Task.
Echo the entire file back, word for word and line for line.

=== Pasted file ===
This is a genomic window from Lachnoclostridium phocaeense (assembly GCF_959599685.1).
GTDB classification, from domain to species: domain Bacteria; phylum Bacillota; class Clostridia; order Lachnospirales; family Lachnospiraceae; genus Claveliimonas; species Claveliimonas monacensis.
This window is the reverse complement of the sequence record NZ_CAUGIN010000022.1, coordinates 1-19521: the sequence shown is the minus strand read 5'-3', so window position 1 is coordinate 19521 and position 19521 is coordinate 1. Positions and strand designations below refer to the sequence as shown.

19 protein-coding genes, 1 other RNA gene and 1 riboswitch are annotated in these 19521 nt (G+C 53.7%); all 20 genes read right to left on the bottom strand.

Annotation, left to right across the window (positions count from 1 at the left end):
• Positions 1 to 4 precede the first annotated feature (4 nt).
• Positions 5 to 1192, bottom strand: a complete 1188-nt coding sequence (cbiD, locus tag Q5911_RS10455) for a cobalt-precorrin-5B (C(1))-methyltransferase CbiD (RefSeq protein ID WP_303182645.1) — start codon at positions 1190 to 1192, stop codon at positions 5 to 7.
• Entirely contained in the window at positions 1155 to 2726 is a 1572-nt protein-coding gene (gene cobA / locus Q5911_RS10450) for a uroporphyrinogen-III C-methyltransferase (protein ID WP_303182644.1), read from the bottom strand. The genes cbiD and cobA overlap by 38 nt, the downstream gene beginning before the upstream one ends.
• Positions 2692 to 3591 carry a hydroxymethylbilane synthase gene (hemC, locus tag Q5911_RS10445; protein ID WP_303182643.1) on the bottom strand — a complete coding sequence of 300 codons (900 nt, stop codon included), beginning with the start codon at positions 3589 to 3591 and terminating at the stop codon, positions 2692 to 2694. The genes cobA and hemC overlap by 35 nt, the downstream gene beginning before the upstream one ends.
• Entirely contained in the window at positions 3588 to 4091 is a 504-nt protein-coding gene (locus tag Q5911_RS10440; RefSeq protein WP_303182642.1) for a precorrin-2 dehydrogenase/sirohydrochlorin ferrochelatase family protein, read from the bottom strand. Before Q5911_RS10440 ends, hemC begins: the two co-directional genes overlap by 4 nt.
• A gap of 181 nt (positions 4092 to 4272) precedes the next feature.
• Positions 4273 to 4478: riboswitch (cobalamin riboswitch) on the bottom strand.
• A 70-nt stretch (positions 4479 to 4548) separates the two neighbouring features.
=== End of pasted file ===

This is a genomic window from Lachnoclostridium phocaeense (assembly GCF_959599685.1).
GTDB classification, from domain to species: domain Bacteria; phylum Bacillota; class Clostridia; order Lachnospirales; family Lachnospiraceae; genus Claveliimonas; species Claveliimonas monacensis.
This window is the reverse complement of the sequence record NZ_CAUGIN010000022.1, coordinates 1-19521: the sequence shown is the minus strand read 5'-3', so window position 1 is coordinate 19521 and position 19521 is coordinate 1. Positions and strand designations below refer to the sequence as shown.

19 protein-coding genes, 1 other RNA gene and 1 riboswitch are annotated in these 19521 nt (G+C 53.7%); all 20 genes read right to left on the bottom strand.

Annotation, left to right across the window (positions count from 1 at the left end):
• Positions 1 to 4 precede the first annotated feature (4 nt).
• Positions 5 to 1192, bottom strand: a complete 1188-nt coding sequence (cbiD, locus tag Q5911_RS10455) for a cobalt-precorrin-5B (C(1))-methyltransferase CbiD (RefSeq protein ID WP_303182645.1) — start codon at positions 1190 to 1192, stop codon at positions 5 to 7.
• Entirely contained in the window at positions 1155 to 2726 is a 1572-nt protein-coding gene (gene cobA / locus Q5911_RS10450) for a uroporphyrinogen-III C-methyltransferase (protein ID WP_303182644.1), read from the bottom strand. The genes cbiD and cobA overlap by 38 nt, the downstream gene beginning before the upstream one ends.
• Positions 2692 to 3591 carry a hydroxymethylbilane synthase gene (hemC, locus tag Q5911_RS10445; protein ID WP_303182643.1) on the bottom strand — a complete coding sequence of 300 codons (900 nt, stop codon included), beginning with the start codon at positions 3589 to 3591 and terminating at the stop codon, positions 2692 to 2694. The genes cobA and hemC overlap by 35 nt, the downstream gene beginning before the upstream one ends.
• Entirely contained in the window at positions 3588 to 4091 is a 504-nt protein-coding gene (locus tag Q5911_RS10440; RefSeq protein WP_303182642.1) for a precorrin-2 dehydrogenase/sirohydrochlorin ferrochelatase family protein, read from the bottom strand. Before Q5911_RS10440 ends, hemC begins: the two co-directional genes overlap by 4 nt.
• A gap of 181 nt (positions 4092 to 4272) precedes the next feature.
• Positions 4273 to 4478: riboswitch (cobalamin riboswitch) on the bottom strand.
• A 70-nt stretch (positions 4479 to 4548) separates the two neighbouring features.